The other downside I noticed this week was that I couldn’t use the app I use to record my runs. I’m not a serious runner, so it doesn’t matter too much. But it is nice to be able to look back at the end of the month to see how much I ran, or how much I’ve improved over time.
Is it worth turning on my phone’s data each time I go for a run? It is risky, because I can’t trust myself to not open up a web browser and spend 10 minutes browsing before I get to actually running. I may need to investigate if there are better ways to record my run e.g. with my phone’s built-in stopwatch.
The other alternative is to try and find an app for my phone that will block certain apps / sites for me. I’m on an Android, and in my experience I haven’t been able to find an app that works really well for that. (Let me know if you have any suggestions!)
There are plenty of downsides to social media. You can waste a lot of time on meaningless browsing. There's also the validation you seek each time you put out new content into the world (whether that be a tweet or a blog post). Social media isn’t necessary.
But social media also does help with networking and building your personal “brand” on the internet. Of course, it depends on whether you think these things are valuable enough and worth doing. At this early stage in my career, I think there is some value in it for me.
I’m not too sure how to approach social media, yet. I considered giving myself an hour a week to use social media, and post any new blogs on DEV, and block it for the rest of the time.
The downside with that is that people may need to wait up to a week to receive a response from me, which seems kind of rude. So instead I’m thinking of splitting it out into two 30 minute intervals per week. I could even reduce it to two lots of 15 minutes, if I find 30 minutes to be more than enough time.
It’s hard to use the “block all but a few sites” approach when it comes to programming. There’s a lot of useful information out there on random sites that you can find on Google, and so it would be limiting if I couldn’t view them as I needed to. All I can do is block sites that I do use to procrastinate while programming, and do my best to add more sites to the list as I find them.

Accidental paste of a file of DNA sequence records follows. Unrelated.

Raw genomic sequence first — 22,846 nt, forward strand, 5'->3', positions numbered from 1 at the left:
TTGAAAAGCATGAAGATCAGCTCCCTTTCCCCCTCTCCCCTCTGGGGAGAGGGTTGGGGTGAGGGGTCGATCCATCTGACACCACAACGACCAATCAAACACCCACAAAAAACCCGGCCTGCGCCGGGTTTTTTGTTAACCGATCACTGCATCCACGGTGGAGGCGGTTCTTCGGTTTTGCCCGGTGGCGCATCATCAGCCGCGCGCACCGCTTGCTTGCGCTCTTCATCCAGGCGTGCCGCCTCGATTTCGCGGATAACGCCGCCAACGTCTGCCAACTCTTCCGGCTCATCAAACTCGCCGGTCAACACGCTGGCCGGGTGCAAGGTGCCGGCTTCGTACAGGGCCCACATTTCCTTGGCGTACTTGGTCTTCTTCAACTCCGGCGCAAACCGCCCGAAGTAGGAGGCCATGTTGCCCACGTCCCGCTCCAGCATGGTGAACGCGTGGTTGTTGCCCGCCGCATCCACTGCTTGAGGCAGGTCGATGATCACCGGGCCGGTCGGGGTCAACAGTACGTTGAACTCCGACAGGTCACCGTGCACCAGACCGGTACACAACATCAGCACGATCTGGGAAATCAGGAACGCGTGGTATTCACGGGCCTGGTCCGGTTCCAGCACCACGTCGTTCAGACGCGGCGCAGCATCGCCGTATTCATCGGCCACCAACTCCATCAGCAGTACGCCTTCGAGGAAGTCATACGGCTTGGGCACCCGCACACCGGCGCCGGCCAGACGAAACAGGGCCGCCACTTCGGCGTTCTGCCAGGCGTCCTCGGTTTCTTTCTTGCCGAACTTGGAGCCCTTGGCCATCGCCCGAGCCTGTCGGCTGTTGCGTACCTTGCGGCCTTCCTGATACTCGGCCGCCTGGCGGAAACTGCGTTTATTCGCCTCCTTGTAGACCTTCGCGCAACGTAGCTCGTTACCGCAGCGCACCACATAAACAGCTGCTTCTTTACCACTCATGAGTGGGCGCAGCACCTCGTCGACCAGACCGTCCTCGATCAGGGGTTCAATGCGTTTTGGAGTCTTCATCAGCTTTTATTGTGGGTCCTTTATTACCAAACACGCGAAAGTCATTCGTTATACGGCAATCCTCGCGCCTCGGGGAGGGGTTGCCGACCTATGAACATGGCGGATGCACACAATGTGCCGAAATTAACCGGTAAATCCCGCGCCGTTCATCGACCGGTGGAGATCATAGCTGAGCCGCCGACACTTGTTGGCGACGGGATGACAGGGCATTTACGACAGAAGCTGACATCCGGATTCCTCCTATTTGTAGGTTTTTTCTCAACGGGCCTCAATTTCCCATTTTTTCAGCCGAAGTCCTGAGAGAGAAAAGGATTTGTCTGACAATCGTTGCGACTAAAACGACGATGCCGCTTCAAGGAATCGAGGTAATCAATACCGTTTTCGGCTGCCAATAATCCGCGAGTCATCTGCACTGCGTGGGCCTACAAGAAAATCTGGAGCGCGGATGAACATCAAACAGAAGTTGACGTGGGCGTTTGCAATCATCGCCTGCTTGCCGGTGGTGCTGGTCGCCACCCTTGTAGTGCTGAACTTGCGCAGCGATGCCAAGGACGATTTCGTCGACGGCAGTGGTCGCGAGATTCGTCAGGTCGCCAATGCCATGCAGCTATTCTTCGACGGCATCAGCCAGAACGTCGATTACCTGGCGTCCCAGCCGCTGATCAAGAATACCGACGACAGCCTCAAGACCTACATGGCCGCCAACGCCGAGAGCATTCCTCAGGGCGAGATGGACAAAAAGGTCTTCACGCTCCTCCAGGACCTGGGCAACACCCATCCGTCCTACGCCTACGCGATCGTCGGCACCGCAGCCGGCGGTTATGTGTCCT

I plan to be more strict about when I start and finish work, as well as the time I give myself to do hobby programming. This should make it easier to limit the time that I could spend being sucked down into the depths of the internet. If I only get a certain amount of hours to spend on a side project, I hope that I can be a bit more motivated to actually program and not waste the time on mindless internet browsing.
This week off from the internet has helped me to reevaluate some of the things I thought were essential in my life. Unfortunately, removing the internet isn’t a magical solution to become a super productive person. There’s still a lot of work I need to do there, but this digital declutter has been a good start.
I could spend my first day back on the internet browsing all of the sites I’ve missed browsing for the past week, but I want to use this momentum that I’ve gained to continue to stay away from a lot of them (looking at you, YouTube!).
My use of social media is still something that I need to figure out, as well as internet usage at work, but I’m going to try and be a bit more mindful of my usage into the future.
Thanks for reading!